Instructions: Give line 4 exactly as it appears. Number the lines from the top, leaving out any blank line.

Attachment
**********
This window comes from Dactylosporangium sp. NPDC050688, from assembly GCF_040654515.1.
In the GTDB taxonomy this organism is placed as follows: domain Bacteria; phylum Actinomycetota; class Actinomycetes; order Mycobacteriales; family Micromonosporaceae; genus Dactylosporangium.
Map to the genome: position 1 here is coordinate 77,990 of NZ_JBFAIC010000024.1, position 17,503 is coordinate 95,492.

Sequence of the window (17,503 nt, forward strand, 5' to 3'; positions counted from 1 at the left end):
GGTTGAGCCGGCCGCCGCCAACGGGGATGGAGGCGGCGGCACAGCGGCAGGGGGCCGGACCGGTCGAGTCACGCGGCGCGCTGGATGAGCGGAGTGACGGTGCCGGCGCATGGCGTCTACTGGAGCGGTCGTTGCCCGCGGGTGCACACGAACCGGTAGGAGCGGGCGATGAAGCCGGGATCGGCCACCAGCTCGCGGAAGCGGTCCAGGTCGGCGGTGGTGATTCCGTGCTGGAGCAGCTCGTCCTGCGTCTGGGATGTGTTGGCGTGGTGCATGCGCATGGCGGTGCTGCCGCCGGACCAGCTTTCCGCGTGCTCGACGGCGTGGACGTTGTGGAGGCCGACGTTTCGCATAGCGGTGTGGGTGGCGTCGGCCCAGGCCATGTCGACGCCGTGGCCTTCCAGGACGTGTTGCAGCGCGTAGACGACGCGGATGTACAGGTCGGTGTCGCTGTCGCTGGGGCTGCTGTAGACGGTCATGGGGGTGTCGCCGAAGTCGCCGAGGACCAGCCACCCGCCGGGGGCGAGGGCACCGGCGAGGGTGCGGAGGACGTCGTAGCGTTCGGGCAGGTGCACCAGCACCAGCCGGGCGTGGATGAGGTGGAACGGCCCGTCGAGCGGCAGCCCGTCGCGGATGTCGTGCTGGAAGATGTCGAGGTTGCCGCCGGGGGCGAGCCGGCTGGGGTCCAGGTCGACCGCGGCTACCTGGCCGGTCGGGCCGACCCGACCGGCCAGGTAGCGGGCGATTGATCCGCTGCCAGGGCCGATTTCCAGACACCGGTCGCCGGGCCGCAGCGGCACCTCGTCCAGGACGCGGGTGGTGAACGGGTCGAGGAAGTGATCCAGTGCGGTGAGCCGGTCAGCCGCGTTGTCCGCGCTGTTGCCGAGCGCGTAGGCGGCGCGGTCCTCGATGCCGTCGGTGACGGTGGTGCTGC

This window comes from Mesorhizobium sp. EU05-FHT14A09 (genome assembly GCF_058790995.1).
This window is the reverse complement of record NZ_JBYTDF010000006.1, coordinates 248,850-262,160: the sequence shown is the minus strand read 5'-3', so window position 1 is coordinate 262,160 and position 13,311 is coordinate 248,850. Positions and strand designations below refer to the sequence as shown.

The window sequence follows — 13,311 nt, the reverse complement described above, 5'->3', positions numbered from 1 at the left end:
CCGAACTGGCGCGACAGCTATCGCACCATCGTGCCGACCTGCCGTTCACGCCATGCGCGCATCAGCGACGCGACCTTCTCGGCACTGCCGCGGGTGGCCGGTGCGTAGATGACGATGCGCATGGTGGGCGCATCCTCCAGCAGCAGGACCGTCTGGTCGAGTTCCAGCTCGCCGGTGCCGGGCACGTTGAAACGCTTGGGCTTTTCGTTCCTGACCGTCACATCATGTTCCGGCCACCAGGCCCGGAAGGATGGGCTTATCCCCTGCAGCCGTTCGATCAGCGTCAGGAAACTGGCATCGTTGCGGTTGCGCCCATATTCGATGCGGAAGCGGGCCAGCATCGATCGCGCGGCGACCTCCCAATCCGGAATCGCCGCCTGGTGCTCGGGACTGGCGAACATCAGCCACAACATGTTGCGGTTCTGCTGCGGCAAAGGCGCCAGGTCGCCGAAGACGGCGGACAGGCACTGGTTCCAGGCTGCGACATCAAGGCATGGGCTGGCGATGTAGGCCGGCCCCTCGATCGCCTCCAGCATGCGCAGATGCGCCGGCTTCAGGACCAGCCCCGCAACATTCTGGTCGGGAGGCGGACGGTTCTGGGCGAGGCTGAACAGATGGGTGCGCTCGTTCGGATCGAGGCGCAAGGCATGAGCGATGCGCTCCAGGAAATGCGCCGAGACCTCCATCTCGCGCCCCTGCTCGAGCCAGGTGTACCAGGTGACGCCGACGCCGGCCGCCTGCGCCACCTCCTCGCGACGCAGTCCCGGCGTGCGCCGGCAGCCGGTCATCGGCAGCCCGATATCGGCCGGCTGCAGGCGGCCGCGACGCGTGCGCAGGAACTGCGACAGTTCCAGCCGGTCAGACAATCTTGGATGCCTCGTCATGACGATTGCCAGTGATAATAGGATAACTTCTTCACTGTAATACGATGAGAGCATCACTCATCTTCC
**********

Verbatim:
Sequence of the window (17,503 nt, forward strand, 5' to 3'; positions counted from 1 at the left end):